Esophageal Adenocarcinoma After Antireflux Surgery in a Cohort Study From the 5 Nordic Countries

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We aimed to clarify the long-term risk development of EAC after antireflux surgery.

Summary of Background Data:
Gastroesophageal reflux disease (GERD) increases EAC risk, but whether antireflux surgery prevents EAC is uncertain.

Multinational, population-based cohort study including individuals with GERD from all 5 Nordic countries in 1964–2014. First, EAC risk after antireflux surgery in the cohort was compared with the corresponding background population by calculating standardized incidence ratios (SIRs) with 95% confidence intervals (95% CIs). Second, multivariable Cox proportional hazards regression, providing hazard ratios (HRs) with 95% CIs, compared EAC risk in GERD patients with antireflux surgery with those with nonsurgical treatment.

Among 942,071 GERD patients, 48,863 underwent surgery and 893,208 did not. Compared to the corresponding background population, EAC risk did not decrease after antireflux surgery [SIR 4.90 (95% CI 3.62–6.47) 1–<5 years and SIR 4.57 (95% CI 3.44–5.95) ≥15 years after surgery]. Similarly, no decrease was found for patients with severe GERD (esophagitis or Barrett esophagus) after surgery [SIR 6.09 (95% CI 4.39–8.23) 1–<5 years and SIR = 5.27 (95% CI 3.73–7.23) ≥15 years]. The HRs of EAC were stable comparing the surgery group with the nonsurgery group with GERD [HR 1.71 (95% CI 1.26–2.33) 1–<5 years and HR 1.69 (95% CI 1.24–2.30) ≥15 years after treatment], or for severe GERD [HR 1.56 (95% CI 1.11–2.20) 1–<5 years and HR 1.57 (95% CI 1.08–2.26) ≥15 years after treatment].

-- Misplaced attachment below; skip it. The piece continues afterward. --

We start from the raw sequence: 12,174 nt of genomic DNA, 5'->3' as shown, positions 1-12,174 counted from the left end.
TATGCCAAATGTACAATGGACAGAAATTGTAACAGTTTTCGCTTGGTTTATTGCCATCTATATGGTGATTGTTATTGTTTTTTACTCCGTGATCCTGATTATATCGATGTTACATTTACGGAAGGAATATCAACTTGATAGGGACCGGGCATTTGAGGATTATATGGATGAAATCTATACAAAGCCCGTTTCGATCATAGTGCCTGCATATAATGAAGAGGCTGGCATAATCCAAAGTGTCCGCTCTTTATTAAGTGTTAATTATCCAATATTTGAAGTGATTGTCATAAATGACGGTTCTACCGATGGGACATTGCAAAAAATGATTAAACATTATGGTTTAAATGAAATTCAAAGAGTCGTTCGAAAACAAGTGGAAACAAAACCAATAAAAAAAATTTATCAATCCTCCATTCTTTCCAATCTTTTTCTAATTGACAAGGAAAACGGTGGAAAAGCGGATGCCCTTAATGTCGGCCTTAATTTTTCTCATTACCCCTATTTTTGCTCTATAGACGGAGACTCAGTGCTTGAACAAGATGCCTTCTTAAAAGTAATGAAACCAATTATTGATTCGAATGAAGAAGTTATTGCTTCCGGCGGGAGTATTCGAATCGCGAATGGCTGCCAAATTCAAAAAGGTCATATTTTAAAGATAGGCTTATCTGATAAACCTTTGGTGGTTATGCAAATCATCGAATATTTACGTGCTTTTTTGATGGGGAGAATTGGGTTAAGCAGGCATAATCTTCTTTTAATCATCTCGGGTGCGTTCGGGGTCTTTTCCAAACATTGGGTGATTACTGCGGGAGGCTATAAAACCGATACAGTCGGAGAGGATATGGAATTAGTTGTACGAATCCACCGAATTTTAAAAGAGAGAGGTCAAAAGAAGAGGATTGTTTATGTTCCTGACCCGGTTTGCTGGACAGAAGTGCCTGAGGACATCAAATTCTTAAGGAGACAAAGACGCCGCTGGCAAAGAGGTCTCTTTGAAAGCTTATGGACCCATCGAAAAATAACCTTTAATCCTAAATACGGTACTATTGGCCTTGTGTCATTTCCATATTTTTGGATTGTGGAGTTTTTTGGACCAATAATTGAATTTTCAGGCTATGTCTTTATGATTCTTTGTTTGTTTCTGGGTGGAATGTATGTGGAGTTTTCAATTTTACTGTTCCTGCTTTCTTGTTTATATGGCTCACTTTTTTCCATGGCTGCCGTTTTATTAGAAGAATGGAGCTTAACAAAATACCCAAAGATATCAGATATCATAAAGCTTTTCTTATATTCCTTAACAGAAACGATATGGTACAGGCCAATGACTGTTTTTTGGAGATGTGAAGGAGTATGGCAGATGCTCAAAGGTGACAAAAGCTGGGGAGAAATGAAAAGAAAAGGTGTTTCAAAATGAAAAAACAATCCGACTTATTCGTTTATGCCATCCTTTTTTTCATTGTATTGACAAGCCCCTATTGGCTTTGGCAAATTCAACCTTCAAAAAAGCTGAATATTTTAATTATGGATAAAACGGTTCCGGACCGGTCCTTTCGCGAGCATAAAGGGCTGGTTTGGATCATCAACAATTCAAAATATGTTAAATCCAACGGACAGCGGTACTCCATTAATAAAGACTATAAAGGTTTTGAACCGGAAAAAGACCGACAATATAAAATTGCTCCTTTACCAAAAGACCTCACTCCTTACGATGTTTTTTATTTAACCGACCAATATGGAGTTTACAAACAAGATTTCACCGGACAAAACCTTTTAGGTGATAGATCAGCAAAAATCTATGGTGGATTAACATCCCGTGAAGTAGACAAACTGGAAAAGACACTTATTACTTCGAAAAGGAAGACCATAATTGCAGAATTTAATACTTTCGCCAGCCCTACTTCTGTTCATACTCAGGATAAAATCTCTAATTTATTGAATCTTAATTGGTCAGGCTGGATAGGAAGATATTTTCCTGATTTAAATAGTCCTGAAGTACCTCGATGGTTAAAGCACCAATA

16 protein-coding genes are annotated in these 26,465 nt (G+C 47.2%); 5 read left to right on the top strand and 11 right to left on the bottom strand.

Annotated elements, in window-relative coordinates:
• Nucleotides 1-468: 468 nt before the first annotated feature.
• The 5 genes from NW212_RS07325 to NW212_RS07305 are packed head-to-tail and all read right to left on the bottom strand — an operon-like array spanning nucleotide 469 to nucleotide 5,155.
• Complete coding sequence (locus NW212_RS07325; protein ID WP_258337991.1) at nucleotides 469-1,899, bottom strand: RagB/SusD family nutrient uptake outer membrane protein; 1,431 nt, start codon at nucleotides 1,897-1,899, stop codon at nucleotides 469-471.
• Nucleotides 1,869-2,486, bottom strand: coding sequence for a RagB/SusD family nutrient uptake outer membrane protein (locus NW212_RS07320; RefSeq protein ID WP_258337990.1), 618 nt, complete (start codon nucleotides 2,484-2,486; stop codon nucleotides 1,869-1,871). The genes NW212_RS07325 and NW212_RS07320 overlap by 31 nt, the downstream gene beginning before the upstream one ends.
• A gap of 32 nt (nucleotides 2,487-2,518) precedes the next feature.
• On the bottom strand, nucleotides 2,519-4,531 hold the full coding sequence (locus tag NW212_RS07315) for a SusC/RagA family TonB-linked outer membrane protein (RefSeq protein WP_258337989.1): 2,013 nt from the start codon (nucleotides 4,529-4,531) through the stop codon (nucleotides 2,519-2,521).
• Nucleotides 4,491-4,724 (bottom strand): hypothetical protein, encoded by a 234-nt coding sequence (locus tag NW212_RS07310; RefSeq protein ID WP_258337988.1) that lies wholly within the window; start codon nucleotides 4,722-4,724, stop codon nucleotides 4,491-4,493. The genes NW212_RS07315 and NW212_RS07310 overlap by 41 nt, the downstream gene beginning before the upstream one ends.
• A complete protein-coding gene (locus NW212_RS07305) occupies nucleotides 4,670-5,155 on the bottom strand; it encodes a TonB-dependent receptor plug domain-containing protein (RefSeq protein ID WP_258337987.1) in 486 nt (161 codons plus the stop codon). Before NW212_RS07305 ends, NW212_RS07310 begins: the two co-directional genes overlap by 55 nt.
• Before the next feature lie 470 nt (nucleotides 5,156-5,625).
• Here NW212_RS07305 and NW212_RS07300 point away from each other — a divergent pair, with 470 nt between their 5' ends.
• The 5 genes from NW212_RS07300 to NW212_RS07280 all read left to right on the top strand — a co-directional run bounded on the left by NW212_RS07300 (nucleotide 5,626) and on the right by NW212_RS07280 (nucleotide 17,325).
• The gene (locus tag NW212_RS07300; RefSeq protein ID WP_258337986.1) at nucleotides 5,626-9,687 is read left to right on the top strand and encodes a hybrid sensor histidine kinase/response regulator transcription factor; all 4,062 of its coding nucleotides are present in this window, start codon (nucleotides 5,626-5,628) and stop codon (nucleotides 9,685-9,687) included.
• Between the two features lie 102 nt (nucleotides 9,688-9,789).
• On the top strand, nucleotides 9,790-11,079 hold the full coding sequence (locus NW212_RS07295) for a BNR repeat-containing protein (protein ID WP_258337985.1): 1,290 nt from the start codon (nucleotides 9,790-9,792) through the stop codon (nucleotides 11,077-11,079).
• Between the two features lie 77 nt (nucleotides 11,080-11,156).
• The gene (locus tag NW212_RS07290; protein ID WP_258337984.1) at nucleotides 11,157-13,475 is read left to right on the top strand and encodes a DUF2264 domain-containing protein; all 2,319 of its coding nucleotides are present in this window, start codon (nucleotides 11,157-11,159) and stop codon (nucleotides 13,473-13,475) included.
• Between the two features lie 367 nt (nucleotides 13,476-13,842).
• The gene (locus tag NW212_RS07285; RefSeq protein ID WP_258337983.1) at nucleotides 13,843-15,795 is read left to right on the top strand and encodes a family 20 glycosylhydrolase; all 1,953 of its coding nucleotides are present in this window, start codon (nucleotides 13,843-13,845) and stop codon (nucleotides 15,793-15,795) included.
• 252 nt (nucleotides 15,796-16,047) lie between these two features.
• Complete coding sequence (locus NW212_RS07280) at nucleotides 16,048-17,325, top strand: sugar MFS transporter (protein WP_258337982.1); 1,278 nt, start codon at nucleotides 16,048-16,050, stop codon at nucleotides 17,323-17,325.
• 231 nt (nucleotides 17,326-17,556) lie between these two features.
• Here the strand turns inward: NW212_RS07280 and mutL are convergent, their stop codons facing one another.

Surgical treatment of GERD does not seem to reduce EAC risk.
Original languageEnglish
JournalAnnals of Surgery
Issue number6
Pages (from-to)E535-E540
Number of pages6
Publication statusPublished - 2021

    Research areas

  • esophageal neoplasm, fundoplication, population-based, proton pump inhibitor, risk

ID: 286005177